This rare traditional art form from India dates back to the 17th century, that is native to the small temple town of Nathdwara in Udaipur, Rajasthan. There are very few numbers of local artists that practice this art today, and sadly many of them are out of work due to various reasons. Some of the skilled ones are not in touch with the market and are, making them unable to thrive. They have thus taken to painting furniture or other home goods. Some of the younger artists are not keen to go through the long hours of training that the older artists go through. Each painting takes weeks and sometimes months, where people work in groups. For many artists now, they hope for quick returns without the required years of training.
Like several other traditional Indian art forms, the art of Pichwai is also dying and requires recognition and revival.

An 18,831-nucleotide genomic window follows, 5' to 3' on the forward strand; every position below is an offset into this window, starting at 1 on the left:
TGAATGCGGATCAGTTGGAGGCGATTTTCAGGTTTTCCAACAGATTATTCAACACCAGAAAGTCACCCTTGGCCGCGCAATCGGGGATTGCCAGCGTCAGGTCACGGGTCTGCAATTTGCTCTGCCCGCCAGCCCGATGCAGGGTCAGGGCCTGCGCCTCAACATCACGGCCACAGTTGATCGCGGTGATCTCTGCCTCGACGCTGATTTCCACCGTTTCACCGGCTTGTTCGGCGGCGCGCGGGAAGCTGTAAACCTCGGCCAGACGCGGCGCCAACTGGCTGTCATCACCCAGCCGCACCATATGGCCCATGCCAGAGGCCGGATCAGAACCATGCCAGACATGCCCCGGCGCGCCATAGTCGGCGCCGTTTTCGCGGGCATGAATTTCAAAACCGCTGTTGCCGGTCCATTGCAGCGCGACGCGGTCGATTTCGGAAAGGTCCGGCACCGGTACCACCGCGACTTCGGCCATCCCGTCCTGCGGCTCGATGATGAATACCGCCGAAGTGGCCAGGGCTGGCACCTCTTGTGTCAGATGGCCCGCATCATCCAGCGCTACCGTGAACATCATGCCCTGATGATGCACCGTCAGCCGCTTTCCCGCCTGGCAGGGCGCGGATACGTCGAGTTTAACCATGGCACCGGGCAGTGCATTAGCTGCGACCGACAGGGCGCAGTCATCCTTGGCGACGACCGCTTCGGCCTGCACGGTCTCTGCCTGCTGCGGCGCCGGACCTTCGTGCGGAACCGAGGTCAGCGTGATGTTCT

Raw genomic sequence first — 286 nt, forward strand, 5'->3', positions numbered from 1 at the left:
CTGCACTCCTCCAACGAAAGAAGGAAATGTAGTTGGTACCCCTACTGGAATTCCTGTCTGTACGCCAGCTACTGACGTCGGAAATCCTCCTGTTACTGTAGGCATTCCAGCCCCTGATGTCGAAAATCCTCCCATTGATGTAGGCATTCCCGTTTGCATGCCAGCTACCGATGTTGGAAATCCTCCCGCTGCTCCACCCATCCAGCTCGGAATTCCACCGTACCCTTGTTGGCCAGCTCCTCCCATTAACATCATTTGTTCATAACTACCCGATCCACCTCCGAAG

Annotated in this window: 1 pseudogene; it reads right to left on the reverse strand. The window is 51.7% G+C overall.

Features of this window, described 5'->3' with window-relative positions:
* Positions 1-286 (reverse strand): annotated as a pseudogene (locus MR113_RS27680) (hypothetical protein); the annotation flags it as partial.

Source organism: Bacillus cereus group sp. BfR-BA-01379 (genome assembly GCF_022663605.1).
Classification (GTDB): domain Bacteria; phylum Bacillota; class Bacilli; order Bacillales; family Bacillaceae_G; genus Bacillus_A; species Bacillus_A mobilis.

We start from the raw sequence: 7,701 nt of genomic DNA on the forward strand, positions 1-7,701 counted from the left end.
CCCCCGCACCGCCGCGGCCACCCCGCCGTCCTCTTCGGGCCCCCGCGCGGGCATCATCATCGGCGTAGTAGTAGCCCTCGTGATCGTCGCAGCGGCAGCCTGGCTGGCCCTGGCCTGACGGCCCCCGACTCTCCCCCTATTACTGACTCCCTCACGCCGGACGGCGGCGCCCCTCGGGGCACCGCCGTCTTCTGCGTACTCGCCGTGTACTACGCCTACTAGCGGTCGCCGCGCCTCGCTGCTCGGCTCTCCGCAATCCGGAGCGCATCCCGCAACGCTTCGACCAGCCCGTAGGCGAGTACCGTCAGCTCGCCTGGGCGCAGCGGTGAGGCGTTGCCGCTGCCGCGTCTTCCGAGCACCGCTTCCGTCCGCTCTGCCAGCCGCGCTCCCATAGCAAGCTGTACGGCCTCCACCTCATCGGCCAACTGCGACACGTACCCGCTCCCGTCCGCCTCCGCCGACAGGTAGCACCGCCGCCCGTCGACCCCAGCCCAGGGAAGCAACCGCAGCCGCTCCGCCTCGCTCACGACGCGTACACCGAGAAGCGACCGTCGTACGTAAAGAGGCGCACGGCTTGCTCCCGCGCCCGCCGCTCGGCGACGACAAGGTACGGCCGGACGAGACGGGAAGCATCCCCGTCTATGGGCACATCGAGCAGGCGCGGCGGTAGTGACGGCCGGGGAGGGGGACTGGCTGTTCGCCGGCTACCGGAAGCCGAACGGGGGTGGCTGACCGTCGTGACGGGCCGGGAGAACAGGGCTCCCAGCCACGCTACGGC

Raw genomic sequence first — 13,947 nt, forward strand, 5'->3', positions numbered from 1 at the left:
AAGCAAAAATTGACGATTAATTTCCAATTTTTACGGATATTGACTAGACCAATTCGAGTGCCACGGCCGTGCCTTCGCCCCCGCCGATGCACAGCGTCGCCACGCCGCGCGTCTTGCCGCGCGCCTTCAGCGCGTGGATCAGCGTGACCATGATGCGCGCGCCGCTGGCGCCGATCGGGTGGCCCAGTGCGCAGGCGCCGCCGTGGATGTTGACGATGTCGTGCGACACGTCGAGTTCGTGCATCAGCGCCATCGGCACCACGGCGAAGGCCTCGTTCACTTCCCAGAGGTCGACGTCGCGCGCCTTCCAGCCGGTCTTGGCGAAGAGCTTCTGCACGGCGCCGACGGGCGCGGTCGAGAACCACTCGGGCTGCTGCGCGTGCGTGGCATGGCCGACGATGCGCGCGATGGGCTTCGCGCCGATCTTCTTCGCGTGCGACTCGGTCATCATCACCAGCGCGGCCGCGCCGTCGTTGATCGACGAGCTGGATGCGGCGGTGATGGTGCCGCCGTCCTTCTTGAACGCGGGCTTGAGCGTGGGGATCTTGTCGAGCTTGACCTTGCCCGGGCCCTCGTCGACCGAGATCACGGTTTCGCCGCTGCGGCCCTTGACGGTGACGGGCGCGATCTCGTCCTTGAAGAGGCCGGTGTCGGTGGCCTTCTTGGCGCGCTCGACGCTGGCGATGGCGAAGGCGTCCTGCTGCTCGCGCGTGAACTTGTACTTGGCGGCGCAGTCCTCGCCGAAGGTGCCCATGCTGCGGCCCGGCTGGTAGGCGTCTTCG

Connotations of Color
- Dark Blue: Lord Krishna’s skin color in paintings is shown as dark blue. In general, Pichwai’s are typically made on a dark blue, red background to accentuate the other colors.
- Light Blue: Inspired by the houses that are painted in the “Chitron Ki Galli” - "Street of Paintings"thdwara. These houses were made in mud and painted with a mix of Safeda (white) and Neel (Indigo).
- Red: Color of the idol’s clothes, Pichwai’s are typically made on a dark blue, red background to accentuate the other colors. (Reference In India - Red indicates both sensuality and purity. In Hindu religion, red is of utmost significance and the color most frequently used for auspicious occasions like marriages, the birth of a child, festivals, etc. A red mark is put on the forehead during ceremonies and important occasions.)
- Pink: The color of lotus
- Off-white: The color of the cows and nightclothes of the idol.
- Green: Foliage
- Yellow: Foliage